The Pier 24 exhibit About Face is hauntingly beautiful and totally overwhelming. After entering into the main room, the largest of the 20 rooms, I turned clock-wise, then counter clock-wise and back, only to begin to cry.
It was not the first time I cried publicly in a gallery or a museum, it probably will not be the last. Less than an hour later, when confronted by the photograph of the ‘fab four,’ tears flowed once more and I found myself in need of sitting down.
Hendrick Kerstens, Hairnet, 2000
Pier 24 About Face catalogue cover with additional post production work by Egmont
A good number of the photographs on display I have seen in books and even a few previously in a museum, now I found myself standing in front of them, in a room shared maybe by one or two other people.
No more than 20 people are permitted in at a time and we are given two hours for our visit, providing one with a very unique experience. My last 30-40 minutes were shared with a very small staff, one other guest and my son.
The exhibit was to end last February but was extended till the end of April. The gallery will be closed for 8-10 weeks before opening up again in July, with an exhibit on the environment. So if you live or are visiting San Francisco, I would like to urge you to make plans and visit Pier 24 Gallery. You will not regret your visit but you will if you pass it up.
The exhibit is made possible by The Pilara Foundation, who’s collection consists of more than 2000 photographs, most from the twentieth and twenty-first centuries. The collection mostly focuses on American photographers, Europe, Asia and Africa are also represented.
One of the rooms is totally dedicated to the German photographer August Sanders, who’s work was denounced by Hitler during the Nazi years, because he photographed gypsies, tradesmen, business men and mentally insane. To be able to see more than 100 original prints of Sanders work from 1920’s to the thirties is an experience one should not miss.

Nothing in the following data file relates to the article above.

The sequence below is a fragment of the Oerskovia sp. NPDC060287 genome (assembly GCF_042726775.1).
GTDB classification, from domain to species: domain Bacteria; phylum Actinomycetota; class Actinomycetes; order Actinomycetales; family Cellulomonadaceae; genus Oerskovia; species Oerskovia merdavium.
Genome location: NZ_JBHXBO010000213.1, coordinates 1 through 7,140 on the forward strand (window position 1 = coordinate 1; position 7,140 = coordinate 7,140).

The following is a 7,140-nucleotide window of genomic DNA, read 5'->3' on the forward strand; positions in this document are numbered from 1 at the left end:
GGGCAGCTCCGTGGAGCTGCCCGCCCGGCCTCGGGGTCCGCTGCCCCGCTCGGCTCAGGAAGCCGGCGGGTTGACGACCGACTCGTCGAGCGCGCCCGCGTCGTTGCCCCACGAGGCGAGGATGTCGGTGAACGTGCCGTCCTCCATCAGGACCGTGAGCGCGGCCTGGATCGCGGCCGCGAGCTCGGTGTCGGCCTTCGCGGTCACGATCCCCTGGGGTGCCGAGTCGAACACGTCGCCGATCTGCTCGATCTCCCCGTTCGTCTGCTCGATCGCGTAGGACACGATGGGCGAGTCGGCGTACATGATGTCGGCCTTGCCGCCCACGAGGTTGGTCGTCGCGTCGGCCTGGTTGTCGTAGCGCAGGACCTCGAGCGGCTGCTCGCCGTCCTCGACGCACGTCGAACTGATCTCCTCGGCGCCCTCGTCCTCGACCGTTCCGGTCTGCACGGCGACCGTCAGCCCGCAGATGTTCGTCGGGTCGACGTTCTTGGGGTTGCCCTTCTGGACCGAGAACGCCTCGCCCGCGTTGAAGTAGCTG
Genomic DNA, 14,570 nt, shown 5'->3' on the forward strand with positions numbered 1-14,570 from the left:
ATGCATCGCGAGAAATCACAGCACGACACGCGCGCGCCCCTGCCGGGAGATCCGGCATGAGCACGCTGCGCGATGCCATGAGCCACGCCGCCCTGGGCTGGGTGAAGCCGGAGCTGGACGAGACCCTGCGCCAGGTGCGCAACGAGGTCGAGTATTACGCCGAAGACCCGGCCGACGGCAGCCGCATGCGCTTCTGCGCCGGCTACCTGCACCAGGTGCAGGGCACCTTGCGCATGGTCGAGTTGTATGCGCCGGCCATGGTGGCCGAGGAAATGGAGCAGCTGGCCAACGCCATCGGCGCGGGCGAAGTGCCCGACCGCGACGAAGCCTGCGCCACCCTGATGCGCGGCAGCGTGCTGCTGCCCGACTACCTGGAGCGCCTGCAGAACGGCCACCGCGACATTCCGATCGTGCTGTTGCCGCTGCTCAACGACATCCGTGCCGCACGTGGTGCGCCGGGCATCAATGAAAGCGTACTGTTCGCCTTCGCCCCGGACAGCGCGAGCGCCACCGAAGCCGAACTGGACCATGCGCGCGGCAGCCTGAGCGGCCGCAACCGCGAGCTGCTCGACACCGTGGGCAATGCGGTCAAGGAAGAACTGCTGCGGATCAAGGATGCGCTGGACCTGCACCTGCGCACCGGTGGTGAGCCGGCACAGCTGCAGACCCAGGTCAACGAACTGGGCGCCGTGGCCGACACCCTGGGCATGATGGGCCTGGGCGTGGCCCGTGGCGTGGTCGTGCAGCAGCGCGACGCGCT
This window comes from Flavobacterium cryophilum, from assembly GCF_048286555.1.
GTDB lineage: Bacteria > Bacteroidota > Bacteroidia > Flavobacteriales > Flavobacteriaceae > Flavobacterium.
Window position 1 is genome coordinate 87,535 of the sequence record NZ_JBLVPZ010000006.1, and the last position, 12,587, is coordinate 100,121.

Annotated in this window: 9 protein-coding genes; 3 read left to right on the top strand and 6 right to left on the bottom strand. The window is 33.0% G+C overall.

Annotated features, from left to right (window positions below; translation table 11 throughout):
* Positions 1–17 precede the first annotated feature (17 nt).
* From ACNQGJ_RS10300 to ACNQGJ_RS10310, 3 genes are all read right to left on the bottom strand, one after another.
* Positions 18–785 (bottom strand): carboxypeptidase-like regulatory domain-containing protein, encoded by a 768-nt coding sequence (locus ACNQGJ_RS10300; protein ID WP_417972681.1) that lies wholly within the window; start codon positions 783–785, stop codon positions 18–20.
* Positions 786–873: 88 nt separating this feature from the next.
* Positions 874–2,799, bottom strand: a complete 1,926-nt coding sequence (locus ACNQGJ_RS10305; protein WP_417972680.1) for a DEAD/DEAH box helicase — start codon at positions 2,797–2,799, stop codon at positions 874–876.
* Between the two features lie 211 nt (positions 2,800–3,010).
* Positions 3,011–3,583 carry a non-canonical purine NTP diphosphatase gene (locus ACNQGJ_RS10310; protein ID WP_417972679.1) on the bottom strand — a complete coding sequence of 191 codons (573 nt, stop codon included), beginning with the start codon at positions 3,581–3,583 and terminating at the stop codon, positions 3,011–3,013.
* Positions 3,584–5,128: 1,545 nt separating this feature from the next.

One of the earliest examples on display is Lewis Hine’s Breaker Boys, from 1911. There is also entire room dedicated to Diane Arbus, featuring some very iconic and memorable photographs, including Avedon’s larger than life portraits, his last major work before his death in October 2004.
During my first visit I was overcome by emotions, for one cannot help but feel the impact of history surrounding one, as the faces look back at you and pierce through your very existence with their eyes.
Pier 24 Entrance and Main room
Migrant Mother, Nipomo, California, 1936
Oscar Levant, pianist, Beverly Hills, California, April 12, 1972
Alabama Tenant Farmer Wife, Allie Mae Burroughs, 1936
Portrait of Gloria Swanson, 1924
Mugshots, Scranton, Pennsylvania, 1900s-1940
Paul Scheik, 2011
(Top L-R) Bridges, Dunnel (Bottom L-R) Franklin, Smith
Henry VIII, 1999
Child with a toy hand grenade in Central Park, N.Y.C., 1962
(L to R) Roger Tims, Jim Duncan, Leonard Markley, Don Belak
Coal miners, Reliance Wyoming, 1979, four panels
(L to R) Roger Tims, Jim Duncan
Coal miners, Reliance Wyoming, 1979, panels one and two
Leonard Markley, Coal miner, Reliance Wyoming, 1979, panel two and three
The Rolling Stones - The Family catalogue
Ronald Reagan, former Governor of California, The Family Series, 1976
George Bush, CIA Director, The Family Series, 1976
Cesar Chavez, Organizer, United Farm Workers, The Family Series, 1976
Pier 24 website
Visiting and scheduling an appointment at Pier 24
All photographs taken by me with the iPhone 4S, as photography
The ‘About Face’ catalogue features a copy of every photo in the
exhibit and only costs $10.00 Dollar.
All photographs taken with an iPhone 4S by
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